Monday, 27 August 2012

Three's a crowd (but only for a short while!)

These dark tailed squirrels have visited our patio every day at Underscar for the last 14 days. I was so lucky to get a shot of the 3 all together.

They are kittens and look like miniature versions of their parents. Kittens begin to venture from the nest when they are ten week olds; they are learning to find food for themselves and spend a great deal of their time obsessively burying what they find.

It is good to see these three brothers and sisters staying close to one another. Anytime between 10 - 14 weeks of age they will move out into a new nest and begin to live alone; then they will hardly tolerate one another.

Friday, 17 August 2012

Two new wardrobes a year.

Red squirrels moult their ear tufts once a year - so at the moment there's a lot of bald ears. They will grow back within the next few weeks. They'll be sporting new tufts ready for winter.

They are moulting their tails now too - again they do that once a year. The body fur is moulted in Spring and Autumn. 

                                                                   Summer Coat

Here I am in camouflage clothing, tracking red squirrels.

Monday, 13 August 2012

Lowther Game Fair

Hereford Owl Rescue were at the Lowther Game Fair. They will rescue captive bred owls from anywhere in the UK. The rescue centre will look after 40 owls at a time and is owned by  Baroness Sasavon Barth und Kippenruer. 

I held three of these rescued owls at the Lowther Game Fair yesterday.

Although owls have always been a popular bird, the general public are found to have very little idea of their needs in terms of feeding, handling etc. Owls featuring in recent films have led to an increase in the number of people keeping them as pets, not always with very satisfactory results. Most of the birds at the centre can never be released into the wild, as they are captive bred and would not learn to hunt for themselves.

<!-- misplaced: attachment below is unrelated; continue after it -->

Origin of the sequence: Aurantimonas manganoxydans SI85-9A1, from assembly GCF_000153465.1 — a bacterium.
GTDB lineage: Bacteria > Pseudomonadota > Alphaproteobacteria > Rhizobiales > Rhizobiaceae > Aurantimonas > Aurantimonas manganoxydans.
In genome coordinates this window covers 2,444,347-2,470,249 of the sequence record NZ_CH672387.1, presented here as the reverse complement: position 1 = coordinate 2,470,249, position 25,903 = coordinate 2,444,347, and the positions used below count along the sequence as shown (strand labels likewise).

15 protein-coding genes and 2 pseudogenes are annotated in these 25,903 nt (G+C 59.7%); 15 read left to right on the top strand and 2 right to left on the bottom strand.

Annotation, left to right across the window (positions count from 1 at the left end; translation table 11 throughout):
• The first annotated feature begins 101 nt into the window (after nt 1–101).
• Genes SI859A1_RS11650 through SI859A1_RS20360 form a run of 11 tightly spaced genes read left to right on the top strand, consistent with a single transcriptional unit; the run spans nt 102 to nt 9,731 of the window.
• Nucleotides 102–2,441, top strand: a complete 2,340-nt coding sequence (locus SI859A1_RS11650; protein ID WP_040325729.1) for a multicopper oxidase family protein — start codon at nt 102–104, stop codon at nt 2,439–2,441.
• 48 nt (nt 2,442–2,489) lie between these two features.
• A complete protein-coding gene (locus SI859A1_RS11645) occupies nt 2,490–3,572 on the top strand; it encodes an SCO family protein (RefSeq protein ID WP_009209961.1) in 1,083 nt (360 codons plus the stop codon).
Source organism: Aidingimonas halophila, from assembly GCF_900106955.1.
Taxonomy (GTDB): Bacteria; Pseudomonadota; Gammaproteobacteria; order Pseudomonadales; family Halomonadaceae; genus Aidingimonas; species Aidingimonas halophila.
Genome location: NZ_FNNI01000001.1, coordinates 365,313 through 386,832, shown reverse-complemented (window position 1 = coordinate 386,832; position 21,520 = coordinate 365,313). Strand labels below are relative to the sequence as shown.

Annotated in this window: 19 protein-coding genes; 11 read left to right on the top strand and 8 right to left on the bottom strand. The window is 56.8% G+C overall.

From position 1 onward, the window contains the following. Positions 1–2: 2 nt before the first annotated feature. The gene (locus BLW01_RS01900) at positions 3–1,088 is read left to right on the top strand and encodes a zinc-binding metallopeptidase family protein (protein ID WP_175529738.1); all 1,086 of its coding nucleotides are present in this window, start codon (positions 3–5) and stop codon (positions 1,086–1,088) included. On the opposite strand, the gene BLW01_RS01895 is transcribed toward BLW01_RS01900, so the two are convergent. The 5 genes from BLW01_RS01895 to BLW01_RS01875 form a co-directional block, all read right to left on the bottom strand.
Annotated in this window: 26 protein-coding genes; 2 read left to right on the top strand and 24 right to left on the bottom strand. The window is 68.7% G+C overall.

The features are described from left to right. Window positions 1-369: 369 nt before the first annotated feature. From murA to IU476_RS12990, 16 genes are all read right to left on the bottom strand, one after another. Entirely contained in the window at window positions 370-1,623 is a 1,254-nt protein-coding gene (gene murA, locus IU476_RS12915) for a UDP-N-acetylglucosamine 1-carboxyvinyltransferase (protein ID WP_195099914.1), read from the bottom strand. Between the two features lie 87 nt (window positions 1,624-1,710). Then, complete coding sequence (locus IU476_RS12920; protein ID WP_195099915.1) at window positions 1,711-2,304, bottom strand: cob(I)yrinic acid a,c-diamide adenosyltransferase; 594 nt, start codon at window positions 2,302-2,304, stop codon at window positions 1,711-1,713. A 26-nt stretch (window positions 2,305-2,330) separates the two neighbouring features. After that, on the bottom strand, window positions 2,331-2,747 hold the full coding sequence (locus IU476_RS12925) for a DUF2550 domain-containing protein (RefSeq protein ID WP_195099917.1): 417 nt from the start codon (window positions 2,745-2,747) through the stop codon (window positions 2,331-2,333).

Friday, 10 August 2012

Tail Talk

Just about the most important signal post for a red squirrel is its tail. When subdued or snoozing its huge bushy tail is usually held over its back and head, umbrella style.

As it moves it is either held out behind the animal or used as a rudder when jumping onto walls or tree stumps.

Tail swishing - as sweeping side to side movement - generally means the squirrel is not quite sure of the situation.

Tail flagging or flicking can mean a number of things: if it feels disturbed it will flick its tail up and down. Tail flagging can be a sort of greeting or warning to other squirrels.

Dubworth Silver Meadows

Dubworth Silver Meadows is a wetland nature reserve where Bassenthwaite Lake once extended its waters. As we walked round creamy meadowsweet dominated to give a silver appearance. We were not lucky enough to catch a glimpse Roe Deer which inhabit the wooded areas of the site, but we will return soon either at dusk or early morning.

Wednesday, 8 August 2012

Black tail, blonde tail and the tail inbetween.

In 1781 a naturalist named Pennant described for the first time the bleached tails of red squirrels in summer coat (Sciurus vulgaris leucourus). 

We now recognize some 17 sub-species of the red squirrel (Sciurus vulgaris).  These sub-species are very similar to look at. However it is possible to spot some variation in colour. The Underscar squirrels, in August, can be seen with very different tail colourings.

Tuesday, 7 August 2012

Beautifully Bleached - August 2012

We are staying at Underscar, near Keswick. The red squirrel population at Underscar have an amazing habitat - all the food and shelter which they need to survive successfully. It is like a squirrel fest for me. 

On this visit I am intrigued by one of the squirrels which has a bleached tail. I believe that having a blonde tail means that they are from the British strand of red squirrels.